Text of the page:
If you have a light over the tank, whatever it is, I would get some cheap stem or floating plants and toss them in. Live plants are amazing at filtering water, and stem and floating plants are fast growers. Even something as simple as duckweed will work here. Some stores have it and it hitches a ride with any fish you buy, so they may give you a spoonful--it will spread like wildfire.

I would also suggest a bacterial supplement. I would always use one if I startd a new tank without live plants. Tetra's SafeStart is one, Seachem's Stability is another. These are both 100% live bacteria, I have used the latter, and they do work. They "seed" the bacteria for cycling, they do not "cycle", they just speed it up initially by introducing live bacteria. Although this sounds like a cycling issue, the tank size still puzzles me with so few fish; but it won't hurt. Don't use other products if you can't get either of these. Just a small bottle, the smallest; only need it for a few days. Do your water change before adding it.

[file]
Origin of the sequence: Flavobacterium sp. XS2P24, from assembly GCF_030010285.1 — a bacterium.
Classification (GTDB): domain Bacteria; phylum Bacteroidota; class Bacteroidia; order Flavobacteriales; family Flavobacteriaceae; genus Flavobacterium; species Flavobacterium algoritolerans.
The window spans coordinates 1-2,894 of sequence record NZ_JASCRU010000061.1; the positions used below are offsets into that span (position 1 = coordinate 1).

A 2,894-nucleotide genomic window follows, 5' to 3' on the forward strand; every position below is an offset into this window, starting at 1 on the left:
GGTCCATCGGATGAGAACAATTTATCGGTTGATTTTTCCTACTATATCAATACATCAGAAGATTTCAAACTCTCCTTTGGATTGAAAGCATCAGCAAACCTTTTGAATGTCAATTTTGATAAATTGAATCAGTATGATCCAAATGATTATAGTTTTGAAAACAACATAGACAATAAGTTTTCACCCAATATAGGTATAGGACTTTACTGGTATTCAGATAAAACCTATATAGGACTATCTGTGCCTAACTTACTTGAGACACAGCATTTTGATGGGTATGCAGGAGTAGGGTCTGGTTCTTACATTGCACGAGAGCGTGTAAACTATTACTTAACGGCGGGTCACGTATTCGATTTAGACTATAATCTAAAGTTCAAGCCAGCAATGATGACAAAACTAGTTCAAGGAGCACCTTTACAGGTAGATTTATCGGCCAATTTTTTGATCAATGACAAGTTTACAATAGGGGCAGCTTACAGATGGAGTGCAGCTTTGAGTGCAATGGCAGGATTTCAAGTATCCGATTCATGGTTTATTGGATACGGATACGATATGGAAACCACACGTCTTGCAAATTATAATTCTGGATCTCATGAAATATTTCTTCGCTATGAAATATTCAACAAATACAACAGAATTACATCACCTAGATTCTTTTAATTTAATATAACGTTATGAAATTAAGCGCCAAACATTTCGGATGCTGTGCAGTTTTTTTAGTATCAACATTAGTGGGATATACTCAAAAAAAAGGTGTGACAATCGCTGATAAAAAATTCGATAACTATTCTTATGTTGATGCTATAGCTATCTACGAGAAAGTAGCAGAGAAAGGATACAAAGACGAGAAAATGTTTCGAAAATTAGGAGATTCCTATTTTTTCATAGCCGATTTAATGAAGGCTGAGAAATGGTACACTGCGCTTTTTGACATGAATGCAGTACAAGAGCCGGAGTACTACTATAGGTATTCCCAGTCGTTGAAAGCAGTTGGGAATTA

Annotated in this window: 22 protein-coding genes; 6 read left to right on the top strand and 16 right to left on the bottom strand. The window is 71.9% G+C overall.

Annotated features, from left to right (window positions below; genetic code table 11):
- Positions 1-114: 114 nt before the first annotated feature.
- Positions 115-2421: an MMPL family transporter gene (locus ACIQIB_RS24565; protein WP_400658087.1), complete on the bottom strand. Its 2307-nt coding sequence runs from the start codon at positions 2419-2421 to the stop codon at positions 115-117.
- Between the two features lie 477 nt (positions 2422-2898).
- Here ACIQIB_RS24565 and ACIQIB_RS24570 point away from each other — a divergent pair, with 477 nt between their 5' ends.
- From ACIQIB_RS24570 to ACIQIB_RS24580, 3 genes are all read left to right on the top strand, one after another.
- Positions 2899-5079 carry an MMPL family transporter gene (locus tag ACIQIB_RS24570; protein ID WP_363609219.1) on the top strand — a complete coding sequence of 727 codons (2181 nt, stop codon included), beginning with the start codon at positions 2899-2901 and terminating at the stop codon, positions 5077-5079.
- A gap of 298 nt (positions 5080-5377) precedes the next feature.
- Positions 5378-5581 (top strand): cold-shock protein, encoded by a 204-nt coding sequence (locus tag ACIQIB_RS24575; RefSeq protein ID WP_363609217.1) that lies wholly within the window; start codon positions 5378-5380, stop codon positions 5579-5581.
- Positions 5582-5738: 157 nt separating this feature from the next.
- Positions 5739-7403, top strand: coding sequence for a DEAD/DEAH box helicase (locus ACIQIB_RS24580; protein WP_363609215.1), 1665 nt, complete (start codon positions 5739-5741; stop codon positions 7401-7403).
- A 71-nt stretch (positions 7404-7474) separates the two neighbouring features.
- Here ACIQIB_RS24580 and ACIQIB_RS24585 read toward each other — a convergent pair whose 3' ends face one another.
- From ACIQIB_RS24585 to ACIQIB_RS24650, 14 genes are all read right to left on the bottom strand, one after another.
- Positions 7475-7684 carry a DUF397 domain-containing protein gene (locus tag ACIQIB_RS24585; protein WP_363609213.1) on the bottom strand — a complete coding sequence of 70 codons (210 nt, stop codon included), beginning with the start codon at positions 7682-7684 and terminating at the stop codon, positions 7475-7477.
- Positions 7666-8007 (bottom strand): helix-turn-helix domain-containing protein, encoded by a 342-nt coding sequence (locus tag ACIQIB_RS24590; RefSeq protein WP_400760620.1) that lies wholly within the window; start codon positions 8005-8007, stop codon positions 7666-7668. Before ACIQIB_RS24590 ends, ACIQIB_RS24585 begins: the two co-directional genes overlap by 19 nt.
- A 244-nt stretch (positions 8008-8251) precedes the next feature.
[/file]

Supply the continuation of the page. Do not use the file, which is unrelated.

Do not add any more fish until the ones left stay alive beyond a week. If it is the bacteria cycle, it needs time; the supplement will help that.

Kym, I saw you were in this thread, any other suggestions?

Keep us posted, and good luck.

Byron.

Byron Hosking, BMus, MA
Vancouver, BC, Canada

The aquarist is one who must learn the ways of the biologist, the chemist, and the veterinarian. [unknown source]

Something we all need to remember: The fish you've acquired was quite happy not being owned by you, minding its own business. If you’re going to take it under your wing then you’re responsible for it. Every aspect of its life is under your control, from water quality and temperature to swimming space. [Nathan Hill in PFK]
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post #7 of 48 Old 02-01-2011, 08:54 PM
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The only thing that jumped out at me was that it was an uncycled tank. The tank is certainly understocked, only seven fish in a 55gl, so I wouldn't think that there would be enough waste from seven fish to cause a huge ammonia or nitrite spike. I'd do as Byron suggests, get some plants and use Stability. I just wouldn't add anymore fish until I got a reading for nitrAtes.

If you don't stand up for something you'll fall for anything...
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post #8 of 48 Old 02-01-2011, 09:01 PM Thread Starter